He worked in almost every sphere of photography, winning numerous awards for his high-profile advertising campaigns, recognition for his photojournalism and portraits of celebrities, and international acclaim from collectors of fine prints.

Bob Carlos Clarke produced six books: The Illustrated Delta of Venus (1979), Obsession (1981), The Dark Summer (1985), White Heat (1990), Shooting Sex (2002), and Love Dolls Never Die (2004).

Photo by Bob Carlos Clarke 

Bob Carlos Clarke (24 June 1950 – 25 March 2006), was born in Cork, Ireland. A prolific photographer, described as “Britain’s answer to Helmut Newton”, in his short life he had a strong impact upon and influenced the development of photography from the late 20th Century through to the present day.

He was sent to an all-male boarding school in England at a young age and this experience influenced his photography and his choice of subject matter, both as a student and new photographer and then later in adult life.

After finishing secondary education he went to Dublin for a year, working in various low level positions at advertising agencies and newspapers as a trainee journalist. After a brief spell in Belfast in 1969, Carlos Clarke moved to England in the latter half of 1970 and enrolled in the Worthing College of Art. It was here that he met his first wife Sue Frame, knowing that she was a part-time model he “knew he had to become a photographer without delay” and persuaded her to pose for him on a chromed 650cc Triumph Bonneville.

In 1975, a couple of years after this photograph was taken, they married at Kensington Registry Office. By this time they had already made the move to London, more specifically Brixton, where Carlos Clarke enrolled in the London College of Printing. He later went on to complete an MA from the Royal College of Art in photography, graduating in 1975. He initially began photographing nudes as a means of making money; using his fellow students as models he shot for Paul Raymond Publications, Men Only and Club International. Having exhausted the college of beauty he turned to model agencies and discovered that it was possible to flick through a catalogue and essentially ‘order’ a girl from a picture.

It was at this time that his relationship with Sue was beginning to wane and he spent periods renting separately from her. He rented in Brixton before purchasing half a house in Balham for £9,500. Limitations on space meant that his photographic style had to adapt, as he was unable to take a whole picture in one take and as a result began to use photomontage to create homemade fantasies. Carlos Clarke says of the time “visitors to my grand apartment had to tiptoe around a labyrinth of cut-up scraps of photographs, pots of glue and scattered scalpels”. This method saw him take photographs everywhere he went, “of skylines, doorways, highways, rocks, ruins, rivers – anything I might use later in a composition”. The next stage of this process was the purchase of a deVillbiss airbrush and a compressor to spray inks and chemicals”.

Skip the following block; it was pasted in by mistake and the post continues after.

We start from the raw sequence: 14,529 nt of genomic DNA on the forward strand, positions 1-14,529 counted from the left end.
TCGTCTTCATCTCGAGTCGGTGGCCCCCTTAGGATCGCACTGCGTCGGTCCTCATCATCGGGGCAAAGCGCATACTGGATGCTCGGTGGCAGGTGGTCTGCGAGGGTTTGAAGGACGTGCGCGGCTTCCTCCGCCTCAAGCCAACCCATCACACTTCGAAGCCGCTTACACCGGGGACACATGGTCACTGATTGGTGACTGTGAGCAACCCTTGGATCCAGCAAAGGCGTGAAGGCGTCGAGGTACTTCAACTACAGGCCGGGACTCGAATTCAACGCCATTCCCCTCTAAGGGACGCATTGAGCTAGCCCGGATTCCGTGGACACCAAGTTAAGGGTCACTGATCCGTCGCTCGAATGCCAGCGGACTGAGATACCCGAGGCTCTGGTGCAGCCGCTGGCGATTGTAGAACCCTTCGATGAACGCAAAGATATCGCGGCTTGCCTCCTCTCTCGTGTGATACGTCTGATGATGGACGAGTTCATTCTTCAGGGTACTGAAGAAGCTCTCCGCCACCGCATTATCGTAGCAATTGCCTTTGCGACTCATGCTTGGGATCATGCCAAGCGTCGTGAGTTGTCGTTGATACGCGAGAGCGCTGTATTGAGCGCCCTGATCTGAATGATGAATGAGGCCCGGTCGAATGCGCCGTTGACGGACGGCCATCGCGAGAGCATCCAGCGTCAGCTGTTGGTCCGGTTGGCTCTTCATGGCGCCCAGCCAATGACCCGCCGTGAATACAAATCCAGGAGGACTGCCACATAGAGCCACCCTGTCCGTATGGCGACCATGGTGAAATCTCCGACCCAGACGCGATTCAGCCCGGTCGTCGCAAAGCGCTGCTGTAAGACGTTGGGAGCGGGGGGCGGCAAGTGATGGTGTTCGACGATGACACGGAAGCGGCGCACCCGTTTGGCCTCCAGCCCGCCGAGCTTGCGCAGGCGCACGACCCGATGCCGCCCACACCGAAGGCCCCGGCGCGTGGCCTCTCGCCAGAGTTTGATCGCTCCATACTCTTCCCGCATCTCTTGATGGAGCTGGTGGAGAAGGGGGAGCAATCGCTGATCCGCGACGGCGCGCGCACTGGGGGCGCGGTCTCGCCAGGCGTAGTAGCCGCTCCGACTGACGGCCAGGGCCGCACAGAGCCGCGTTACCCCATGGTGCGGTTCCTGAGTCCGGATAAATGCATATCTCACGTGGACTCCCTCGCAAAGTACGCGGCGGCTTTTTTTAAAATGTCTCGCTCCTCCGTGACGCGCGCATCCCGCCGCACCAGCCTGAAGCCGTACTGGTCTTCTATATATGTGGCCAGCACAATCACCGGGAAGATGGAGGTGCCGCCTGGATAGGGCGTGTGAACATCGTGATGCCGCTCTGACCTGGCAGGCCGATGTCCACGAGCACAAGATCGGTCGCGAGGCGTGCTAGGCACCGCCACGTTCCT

He writes of the time “working in such confined and ill-equipped spaces was most hellish. One of my darkrooms was a tiny bedroom adjacent to a railway where I had to time my exposure to avoid the vibration of passing trains”. It was at this time and working in such conditions that Carlos Clarke discovered what he termed ‘chemical abuse’ – flinging chemicals across prints to distress the image. He was photographer who was not to be limited by the two-dimensionality of the photographic print. As a photographer he became fairly obsessed with achieving the ‘perfect’ image. A neurotic and obsessive printer, Carlos Clarke would make the same image again and again convinced that they could be improved. As a result he has left behind a legacy of a great many prints of similar images with different effects of colouring. He left his cramped flat and moved to Wimbledon Village and from there to a bright apartment overlooking Earl’s Court Square. His marriage to Sue had disintegrated and he was now dating Lindsey Rudland, a model at the time, they had met through a mutual friend. They lived together in Earl’s Court and ran a professional darkroom and studio in the space. Eventually they would marry in St Vincent in 1997.

Carlos Clarke’s first encounter with photographing models in rubber and latex was an experience with a gentleman called ‘The Commander’, a publisher of a magazine for devotees of rubber wear who had contacted Carlos Clarke to shoot for his publication. The artist Allen Jones was a good friend of Bob Carlos Clarke. His work drew heavily on fetishism and he advised the younger photographer to lay off the fetish scene. Despite this Carlos Clarke devoted the following decade to shooting women in high heels. What he liked about rubber and vinyl “was the way it contained a body, concealing imperfections and defining contours beneath a gleaming synthetic skin”. Once they’d mastered the technique of getting it on, the models loved it; “it became a new and exciting ritual, a way of being simultaneously exposed and impenetrable”. Carlos Clarke worked with ‘Daniel James of London’ for five years on creating rubber and synthetic outfits. They also collaborated to create a mail-order catalogue called ‘Maid in London’. Daniel James’s work became thematic to Bob’s second book ‘The Dark Summer’ (Quartet, 1985) and it was Daniel who created the mermaid’s tail for Bob’s iconic image “Fantasy Females Are Impossible To Satisfy” (2004).